Botulinum toxin injection

What is it?

Botulinum toxin is a substance produced by the bacterium Clostridium Botulinum. Seven different serotypes of botulinum toxin exist in nature, but at present only type A and type B are used in therapy. Botulinum toxin is administered via

  • intramuscular injections: here it reduces the release of the "chemical mediator" acetylcholine, which is produced by the nerves to give the muscles the order to contract. This can reduce or completely stop the contractions of the injected muscle;
  • intradermal/subcutaneous injections where the toxin blocks the nerve impulses that stimulate the sweat glands thus reducing the amount of sweat produced;
  • injections into the salivary glands resulting in reduced salivary secretion
Technical difficulty:
Average duration of the intervention:
15 minutes
Average duration of hospitalization:
1 day

When is this procedure indicated?

AUTHORIZED INDICATIONS (Not all botulinum toxin specialties possess all of the indications below):

  • blepharospasm, hemifacial spasm, and associated focal dystonias;
  • cervical dystonia;
  • focal spasticity of the upper and lower extremities in adult stroke patients;
  • focal spasticity associated with dynamic equinus foot deformity due to spasticity in ambulatory pediatric patients with cerebral palsy, two years of age or older;
  • persistent and severe primary hyperhidrosis of the axillae;
  • chronic migraine headaches;
  • urinary incontinence due to overactive bladder or neurogenic detrusor muscle overactivity.

INDICATIONS NOT AUTHORIZED due to incomplete data regarding the safety and efficacy of the drug, but for which literature data support its use:

  • spasticity, limited to forms not included in the approved indications;
  • persistent and severe primary focal hyperhidrosis (palmar or facial) that interferes with normal daily activities or social relationships and is resistant to topical treatment, limited to forms not included in the approved indications;
  • focal and segmental dystonias, limited to forms not included in the licensed indications (e.g., upper extremity kinesigenic dystonias, such as scribe's and musician's cramp);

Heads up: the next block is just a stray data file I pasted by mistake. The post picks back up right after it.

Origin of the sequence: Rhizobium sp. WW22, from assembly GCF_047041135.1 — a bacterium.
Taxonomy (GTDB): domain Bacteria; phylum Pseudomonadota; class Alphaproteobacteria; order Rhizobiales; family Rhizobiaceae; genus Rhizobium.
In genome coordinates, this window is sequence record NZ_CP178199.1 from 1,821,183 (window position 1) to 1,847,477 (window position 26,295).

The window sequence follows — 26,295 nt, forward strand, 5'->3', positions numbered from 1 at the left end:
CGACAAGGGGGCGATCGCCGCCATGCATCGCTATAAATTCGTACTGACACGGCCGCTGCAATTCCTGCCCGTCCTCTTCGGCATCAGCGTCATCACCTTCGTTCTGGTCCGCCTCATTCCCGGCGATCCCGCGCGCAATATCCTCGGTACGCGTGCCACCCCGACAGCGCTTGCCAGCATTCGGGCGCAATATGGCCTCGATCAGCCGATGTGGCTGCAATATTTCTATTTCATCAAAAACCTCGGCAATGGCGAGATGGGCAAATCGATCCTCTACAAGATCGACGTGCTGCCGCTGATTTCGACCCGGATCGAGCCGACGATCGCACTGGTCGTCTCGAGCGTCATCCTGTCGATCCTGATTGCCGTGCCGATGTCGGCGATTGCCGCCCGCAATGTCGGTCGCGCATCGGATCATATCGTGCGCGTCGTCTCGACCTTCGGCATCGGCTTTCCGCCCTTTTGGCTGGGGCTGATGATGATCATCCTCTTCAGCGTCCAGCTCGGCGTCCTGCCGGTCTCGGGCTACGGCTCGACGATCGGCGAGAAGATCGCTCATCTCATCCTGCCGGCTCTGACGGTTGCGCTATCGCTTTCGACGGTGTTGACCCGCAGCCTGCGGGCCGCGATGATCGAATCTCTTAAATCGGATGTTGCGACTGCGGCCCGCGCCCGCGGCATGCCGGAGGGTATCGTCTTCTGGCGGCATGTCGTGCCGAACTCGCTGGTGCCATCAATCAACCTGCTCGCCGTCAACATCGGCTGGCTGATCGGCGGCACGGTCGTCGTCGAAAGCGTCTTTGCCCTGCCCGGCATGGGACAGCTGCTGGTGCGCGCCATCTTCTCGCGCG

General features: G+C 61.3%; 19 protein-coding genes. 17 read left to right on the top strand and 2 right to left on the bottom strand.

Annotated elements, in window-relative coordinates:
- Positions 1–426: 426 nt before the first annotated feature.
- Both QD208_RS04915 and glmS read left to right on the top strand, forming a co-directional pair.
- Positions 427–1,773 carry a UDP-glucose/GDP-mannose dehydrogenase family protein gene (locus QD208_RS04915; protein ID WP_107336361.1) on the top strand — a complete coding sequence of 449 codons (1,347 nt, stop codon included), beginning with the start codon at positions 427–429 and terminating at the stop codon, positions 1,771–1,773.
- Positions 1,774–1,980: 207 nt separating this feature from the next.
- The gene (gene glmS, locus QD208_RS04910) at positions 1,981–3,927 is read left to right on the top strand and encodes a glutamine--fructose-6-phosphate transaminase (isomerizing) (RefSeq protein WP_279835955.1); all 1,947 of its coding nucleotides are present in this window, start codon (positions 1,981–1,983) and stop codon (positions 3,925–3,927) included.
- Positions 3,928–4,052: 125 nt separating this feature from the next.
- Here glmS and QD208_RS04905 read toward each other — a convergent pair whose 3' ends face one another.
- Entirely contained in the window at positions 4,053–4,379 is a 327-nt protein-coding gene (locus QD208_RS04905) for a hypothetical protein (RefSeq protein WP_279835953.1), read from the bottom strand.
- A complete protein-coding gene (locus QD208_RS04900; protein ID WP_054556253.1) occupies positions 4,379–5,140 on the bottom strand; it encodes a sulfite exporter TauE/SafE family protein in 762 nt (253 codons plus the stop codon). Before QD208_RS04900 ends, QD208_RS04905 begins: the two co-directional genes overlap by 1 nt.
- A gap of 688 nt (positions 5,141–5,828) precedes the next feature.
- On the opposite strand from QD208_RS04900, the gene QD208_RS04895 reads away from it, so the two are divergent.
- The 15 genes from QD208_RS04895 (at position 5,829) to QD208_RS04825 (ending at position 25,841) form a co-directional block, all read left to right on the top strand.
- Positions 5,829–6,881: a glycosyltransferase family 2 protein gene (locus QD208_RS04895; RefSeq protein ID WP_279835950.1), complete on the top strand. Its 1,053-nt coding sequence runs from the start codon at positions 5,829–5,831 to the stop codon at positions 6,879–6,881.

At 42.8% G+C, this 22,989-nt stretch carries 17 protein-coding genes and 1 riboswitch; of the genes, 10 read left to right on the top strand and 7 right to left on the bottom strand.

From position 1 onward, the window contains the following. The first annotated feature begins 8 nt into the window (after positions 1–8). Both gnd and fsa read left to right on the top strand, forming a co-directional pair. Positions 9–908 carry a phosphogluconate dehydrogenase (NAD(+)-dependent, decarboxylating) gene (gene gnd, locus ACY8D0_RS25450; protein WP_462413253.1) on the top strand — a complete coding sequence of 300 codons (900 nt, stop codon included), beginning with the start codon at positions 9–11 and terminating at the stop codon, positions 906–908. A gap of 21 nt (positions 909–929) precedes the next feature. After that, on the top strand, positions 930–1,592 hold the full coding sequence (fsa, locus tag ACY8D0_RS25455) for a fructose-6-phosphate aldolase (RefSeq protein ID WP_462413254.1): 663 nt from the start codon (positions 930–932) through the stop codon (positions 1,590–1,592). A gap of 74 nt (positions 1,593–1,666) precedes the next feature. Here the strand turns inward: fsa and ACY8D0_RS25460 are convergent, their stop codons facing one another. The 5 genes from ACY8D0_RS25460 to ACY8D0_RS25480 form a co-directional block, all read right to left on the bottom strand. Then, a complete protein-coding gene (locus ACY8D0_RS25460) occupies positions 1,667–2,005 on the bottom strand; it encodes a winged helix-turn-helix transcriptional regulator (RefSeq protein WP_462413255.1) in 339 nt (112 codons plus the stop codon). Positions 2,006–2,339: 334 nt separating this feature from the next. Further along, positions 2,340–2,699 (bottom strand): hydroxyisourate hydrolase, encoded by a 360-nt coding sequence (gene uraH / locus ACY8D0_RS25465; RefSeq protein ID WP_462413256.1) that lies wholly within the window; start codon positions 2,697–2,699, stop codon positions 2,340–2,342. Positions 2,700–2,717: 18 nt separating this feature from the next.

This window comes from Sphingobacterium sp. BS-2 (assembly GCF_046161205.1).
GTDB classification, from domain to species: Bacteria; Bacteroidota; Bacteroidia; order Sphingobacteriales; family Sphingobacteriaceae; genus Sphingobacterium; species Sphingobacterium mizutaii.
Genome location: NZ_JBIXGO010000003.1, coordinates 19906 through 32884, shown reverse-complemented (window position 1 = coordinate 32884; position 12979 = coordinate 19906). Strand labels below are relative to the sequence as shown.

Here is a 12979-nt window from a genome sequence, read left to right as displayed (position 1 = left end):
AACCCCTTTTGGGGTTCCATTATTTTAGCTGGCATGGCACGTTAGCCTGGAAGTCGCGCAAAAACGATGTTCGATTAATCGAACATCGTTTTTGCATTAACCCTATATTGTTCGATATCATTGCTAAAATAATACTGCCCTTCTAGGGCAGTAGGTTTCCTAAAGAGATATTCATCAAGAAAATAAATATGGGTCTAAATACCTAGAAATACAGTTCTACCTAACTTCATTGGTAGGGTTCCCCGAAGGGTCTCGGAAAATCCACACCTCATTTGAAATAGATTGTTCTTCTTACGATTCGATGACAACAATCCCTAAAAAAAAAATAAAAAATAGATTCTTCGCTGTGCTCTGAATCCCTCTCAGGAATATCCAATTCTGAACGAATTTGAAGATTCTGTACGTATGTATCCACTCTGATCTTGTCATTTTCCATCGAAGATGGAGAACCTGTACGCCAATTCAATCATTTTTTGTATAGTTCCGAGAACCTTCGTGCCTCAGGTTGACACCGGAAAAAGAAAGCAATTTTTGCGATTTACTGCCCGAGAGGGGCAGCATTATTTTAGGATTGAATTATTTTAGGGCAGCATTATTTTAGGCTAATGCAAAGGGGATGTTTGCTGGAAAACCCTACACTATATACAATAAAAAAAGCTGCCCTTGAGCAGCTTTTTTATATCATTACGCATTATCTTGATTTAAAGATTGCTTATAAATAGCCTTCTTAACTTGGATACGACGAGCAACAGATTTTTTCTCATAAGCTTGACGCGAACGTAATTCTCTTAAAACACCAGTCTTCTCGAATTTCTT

• sialorrhea and other salivary gland disorders;
  • post-paralytic facial synkinesias;
  • tremor, tics, myoclonus, and other hyperkinetic/dyskinetic movement disorders (laryngeal dystonia).

With the AIFA determinations of July 17, 2014 and September 25, 2014, for some of the aforementioned indications (spasticity, primary focal hyperhidrosis, focal and segmental dystonias) botulinum toxin type A can be dispensed at the expense of the National Health System (NHS) pursuant to Law No. 648 of December 23, 1996, as well as to the authorized indications.

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How is it performed?

The drug is administered by injection, through intramuscular, subcutaneous or intraglandular injections depending on the pathology treated.
The doctor in charge of the treatment decides the number of injections, location, dose, and frequency of treatment with botulinum toxin injections on a case-by-case basis. The therapeutic effect is established after a variable latency (usually 3-4 days) and can vary depending on the pathology, the volume of the injected muscles, as well as the dose used. In general, a peak of the pharmacological effect is normally observed after about 2-3 weeks, with a subsequent phase of stabilization and subsequent return to basal conditions in a little more than three months. The treatment with botulinum toxin is purely symptomatic and therefore will need to be repeated according to the evolution of the clinical picture and therapeutic response, however, before two months after the previous treatment: in fact, a reduction in the therapeutic effect was observed, probably mediated by antibodies blocking the molecule, for too frequent infiltrations.

The infiltration technique is relatively simple in most cases. Not infrequently, when the targets are poorly accessible, or the maximum selectivity of infiltration is required, to limit the spread of the drug and the consequent side effects, it is appropriate to perform the treatment with ultrasound guidance (sialorrhea, spasticity, cervical dystonia) or electromyography (scribe's cramp, laryngeal dystonia).

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At the end of the procedure, a bladder catheter is placed and removed a few hours after the procedure.Discharge of pinkish or haematic urine is normal in the first days after the maneuver. Generally, the drug's function is evident from 7-10 days after inoculation and is maintained for a period of about 6 months. The transient paralysis that is determined by the toxin at the usual dose of 100- 200 IU results in the disappearance of incontinence and reduction of urination frequency.

Short-term complications